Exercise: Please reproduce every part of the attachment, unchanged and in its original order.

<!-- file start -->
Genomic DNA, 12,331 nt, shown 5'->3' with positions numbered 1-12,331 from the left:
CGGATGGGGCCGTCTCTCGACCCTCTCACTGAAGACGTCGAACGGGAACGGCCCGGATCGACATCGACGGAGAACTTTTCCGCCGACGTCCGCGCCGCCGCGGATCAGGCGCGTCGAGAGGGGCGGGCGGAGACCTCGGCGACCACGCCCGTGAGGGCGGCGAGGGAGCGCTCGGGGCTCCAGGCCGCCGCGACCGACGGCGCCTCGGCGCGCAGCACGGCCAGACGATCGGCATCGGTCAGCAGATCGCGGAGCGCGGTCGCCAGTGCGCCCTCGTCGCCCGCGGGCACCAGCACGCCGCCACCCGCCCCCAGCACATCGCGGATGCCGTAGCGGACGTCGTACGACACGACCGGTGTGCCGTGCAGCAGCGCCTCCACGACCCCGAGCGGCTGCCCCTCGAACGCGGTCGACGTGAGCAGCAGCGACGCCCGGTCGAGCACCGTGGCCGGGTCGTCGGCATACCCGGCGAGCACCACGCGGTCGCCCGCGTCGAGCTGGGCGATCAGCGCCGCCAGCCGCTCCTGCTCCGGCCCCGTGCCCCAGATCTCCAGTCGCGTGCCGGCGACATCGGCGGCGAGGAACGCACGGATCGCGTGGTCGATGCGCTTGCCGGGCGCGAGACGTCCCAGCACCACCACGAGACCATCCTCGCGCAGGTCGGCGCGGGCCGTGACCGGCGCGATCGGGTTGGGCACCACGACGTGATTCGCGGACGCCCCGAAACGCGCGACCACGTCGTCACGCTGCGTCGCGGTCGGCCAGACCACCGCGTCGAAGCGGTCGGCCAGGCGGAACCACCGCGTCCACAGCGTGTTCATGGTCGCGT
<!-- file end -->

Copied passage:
Genomic DNA, 12,331 nt, shown 5'->3' with positions numbered 1-12,331 from the left:
CGGATGGGGCCGTCTCTCGACCCTCTCACTGAAGACGTCGAACGGGAACGGCCCGGATCGACATCGACGGAGAACTTTTCCGCCGACGTCCGCGCCGCCGCGGATCAGGCGCGTCGAGAGGGGCGGGCGGAGACCTCGGCGACCACGCCCGTGAGGGCGGCGAGGGAGCGCTCGGGGCTCCAGGCCGCCGCGACCGACGGCGCCTCGGCGCGCAGCACGGCCAGACGATCGGCATCGGTCAGCAGATCGCGGAGCGCGGTCGCCAGTGCGCCCTCGTCGCCCGCGGGCACCAGCACGCCGCCACCCGCCCCCAGCACATCGCGGATGCCGTAGCGGACGTCGTACGACACGACCGGTGTGCCGTGCAGCAGCGCCTCCACGACCCCGAGCGGCTGCCCCTCGAACGCGGTCGACGTGAGCAGCAGCGACGCCCGGTCGAGCACCGTGGCCGGGTCGTCGGCATACCCGGCGAGCACCACGCGGTCGCCCGCGTCGAGCTGGGCGATCAGCGCCGCCAGCCGCTCCTGCTCCGGCCCCGTGCCCCAGATCTCCAGTCGCGTGCCGGCGACATCGGCGGCGAGGAACGCACGGATCGCGTGGTCGATGCGCTTGCCGGGCGCGAGACGTCCCAGCACCACCACGAGACCATCCTCGCGCAGGTCGGCGCGGGCCGTGACCGGCGCGATCGGGTTGGGCACCACGACGTGATTCGCGGACGCCCCGAAACGCGCGACCACGTCGTCACGCTGCGTCGCGGTCGGCCAGACCACCGCGTCGAAGCGGTCGGCCAGGCGGAACCACCGCGTCCACAGCGTGTTCATGGTCGCGT